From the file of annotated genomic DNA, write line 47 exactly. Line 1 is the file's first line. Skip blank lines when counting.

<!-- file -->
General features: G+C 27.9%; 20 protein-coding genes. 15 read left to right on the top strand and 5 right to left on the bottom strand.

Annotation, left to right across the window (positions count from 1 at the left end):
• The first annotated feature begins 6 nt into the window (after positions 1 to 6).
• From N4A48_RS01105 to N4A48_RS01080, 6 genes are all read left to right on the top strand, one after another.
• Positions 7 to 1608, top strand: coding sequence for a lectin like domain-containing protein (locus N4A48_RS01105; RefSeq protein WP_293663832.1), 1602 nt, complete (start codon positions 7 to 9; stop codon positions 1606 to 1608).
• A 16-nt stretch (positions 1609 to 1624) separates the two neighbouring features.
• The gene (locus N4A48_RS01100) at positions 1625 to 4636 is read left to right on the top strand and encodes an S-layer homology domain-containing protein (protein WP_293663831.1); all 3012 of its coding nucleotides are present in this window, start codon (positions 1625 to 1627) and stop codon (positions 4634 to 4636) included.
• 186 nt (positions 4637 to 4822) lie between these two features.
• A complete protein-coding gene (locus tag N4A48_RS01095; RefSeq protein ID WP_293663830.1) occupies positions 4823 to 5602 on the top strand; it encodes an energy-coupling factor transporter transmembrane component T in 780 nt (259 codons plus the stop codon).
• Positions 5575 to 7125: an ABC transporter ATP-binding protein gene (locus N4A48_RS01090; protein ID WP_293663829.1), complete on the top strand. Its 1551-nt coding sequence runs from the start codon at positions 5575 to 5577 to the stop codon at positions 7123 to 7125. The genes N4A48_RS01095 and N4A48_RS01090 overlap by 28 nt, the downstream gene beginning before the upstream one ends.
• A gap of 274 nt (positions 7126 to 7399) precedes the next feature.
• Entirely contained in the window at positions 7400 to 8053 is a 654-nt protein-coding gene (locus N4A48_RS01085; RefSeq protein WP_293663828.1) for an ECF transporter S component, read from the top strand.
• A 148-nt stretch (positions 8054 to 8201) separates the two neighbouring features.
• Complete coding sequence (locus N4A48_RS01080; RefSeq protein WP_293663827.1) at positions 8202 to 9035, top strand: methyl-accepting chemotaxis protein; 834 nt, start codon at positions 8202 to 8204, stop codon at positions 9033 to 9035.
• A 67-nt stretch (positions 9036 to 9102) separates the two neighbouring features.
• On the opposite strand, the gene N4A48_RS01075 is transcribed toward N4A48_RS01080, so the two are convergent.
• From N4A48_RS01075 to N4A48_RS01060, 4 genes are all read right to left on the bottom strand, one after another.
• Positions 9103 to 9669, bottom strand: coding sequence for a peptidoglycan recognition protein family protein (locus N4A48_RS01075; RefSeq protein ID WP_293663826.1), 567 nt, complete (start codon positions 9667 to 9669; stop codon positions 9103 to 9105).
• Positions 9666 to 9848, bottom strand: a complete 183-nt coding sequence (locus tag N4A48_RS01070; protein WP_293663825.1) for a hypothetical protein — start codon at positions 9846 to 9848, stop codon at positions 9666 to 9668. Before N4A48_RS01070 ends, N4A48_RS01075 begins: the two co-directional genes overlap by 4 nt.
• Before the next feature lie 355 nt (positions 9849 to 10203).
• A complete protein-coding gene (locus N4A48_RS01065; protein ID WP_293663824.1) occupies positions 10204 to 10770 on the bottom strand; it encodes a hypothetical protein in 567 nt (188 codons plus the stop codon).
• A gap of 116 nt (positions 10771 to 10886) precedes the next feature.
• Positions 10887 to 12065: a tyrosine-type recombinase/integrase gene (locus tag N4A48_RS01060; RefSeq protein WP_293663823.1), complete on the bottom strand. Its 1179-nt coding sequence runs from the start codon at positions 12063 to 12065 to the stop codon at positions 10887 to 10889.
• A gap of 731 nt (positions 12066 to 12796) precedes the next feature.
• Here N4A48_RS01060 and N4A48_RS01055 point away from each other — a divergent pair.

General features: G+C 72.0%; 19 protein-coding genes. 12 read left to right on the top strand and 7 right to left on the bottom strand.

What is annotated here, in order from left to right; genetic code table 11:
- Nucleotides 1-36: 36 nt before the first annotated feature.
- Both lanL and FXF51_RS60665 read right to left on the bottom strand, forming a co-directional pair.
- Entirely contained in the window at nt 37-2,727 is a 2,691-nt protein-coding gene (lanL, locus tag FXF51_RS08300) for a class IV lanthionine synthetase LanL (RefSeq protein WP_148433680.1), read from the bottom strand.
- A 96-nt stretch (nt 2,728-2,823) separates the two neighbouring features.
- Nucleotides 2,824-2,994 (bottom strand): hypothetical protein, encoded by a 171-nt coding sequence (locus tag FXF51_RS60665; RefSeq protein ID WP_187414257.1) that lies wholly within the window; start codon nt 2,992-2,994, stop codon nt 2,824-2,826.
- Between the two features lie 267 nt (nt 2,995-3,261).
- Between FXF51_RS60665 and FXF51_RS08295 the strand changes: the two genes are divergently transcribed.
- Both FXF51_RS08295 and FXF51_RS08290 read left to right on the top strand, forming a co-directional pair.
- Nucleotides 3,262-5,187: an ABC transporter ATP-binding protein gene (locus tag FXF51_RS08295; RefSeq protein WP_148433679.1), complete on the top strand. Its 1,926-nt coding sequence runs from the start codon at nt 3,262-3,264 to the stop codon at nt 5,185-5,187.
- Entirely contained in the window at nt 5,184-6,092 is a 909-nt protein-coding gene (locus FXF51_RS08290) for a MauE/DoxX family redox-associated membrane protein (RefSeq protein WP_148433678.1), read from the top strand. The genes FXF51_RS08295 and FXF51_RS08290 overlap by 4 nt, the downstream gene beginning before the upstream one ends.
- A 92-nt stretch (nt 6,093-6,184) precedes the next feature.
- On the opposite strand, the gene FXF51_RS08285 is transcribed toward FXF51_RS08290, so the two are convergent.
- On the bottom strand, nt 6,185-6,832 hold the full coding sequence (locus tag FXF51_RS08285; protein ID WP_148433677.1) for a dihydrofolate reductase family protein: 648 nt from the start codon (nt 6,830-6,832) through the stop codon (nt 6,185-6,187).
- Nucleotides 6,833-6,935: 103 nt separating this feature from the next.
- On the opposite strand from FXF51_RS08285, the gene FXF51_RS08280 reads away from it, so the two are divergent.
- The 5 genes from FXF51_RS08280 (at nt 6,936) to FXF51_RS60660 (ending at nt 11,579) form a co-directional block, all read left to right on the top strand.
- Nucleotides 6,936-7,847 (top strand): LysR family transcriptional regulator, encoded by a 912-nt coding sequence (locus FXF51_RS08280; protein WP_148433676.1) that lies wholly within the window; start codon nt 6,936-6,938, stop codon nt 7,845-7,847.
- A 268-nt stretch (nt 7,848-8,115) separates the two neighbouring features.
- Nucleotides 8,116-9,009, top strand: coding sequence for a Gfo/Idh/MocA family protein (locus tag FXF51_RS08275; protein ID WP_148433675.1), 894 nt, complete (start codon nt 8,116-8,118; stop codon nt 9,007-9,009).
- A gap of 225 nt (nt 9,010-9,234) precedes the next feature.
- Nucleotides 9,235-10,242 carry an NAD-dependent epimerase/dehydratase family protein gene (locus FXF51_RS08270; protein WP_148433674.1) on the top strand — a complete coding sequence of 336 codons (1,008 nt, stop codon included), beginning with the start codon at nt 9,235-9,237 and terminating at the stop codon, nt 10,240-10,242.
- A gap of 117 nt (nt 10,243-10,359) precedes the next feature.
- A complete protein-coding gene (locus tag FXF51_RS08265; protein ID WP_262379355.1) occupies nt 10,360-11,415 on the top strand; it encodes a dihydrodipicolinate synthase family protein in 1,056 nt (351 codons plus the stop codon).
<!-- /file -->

- A gap of 225 nt (nt 9,010-9,234) precedes the next feature.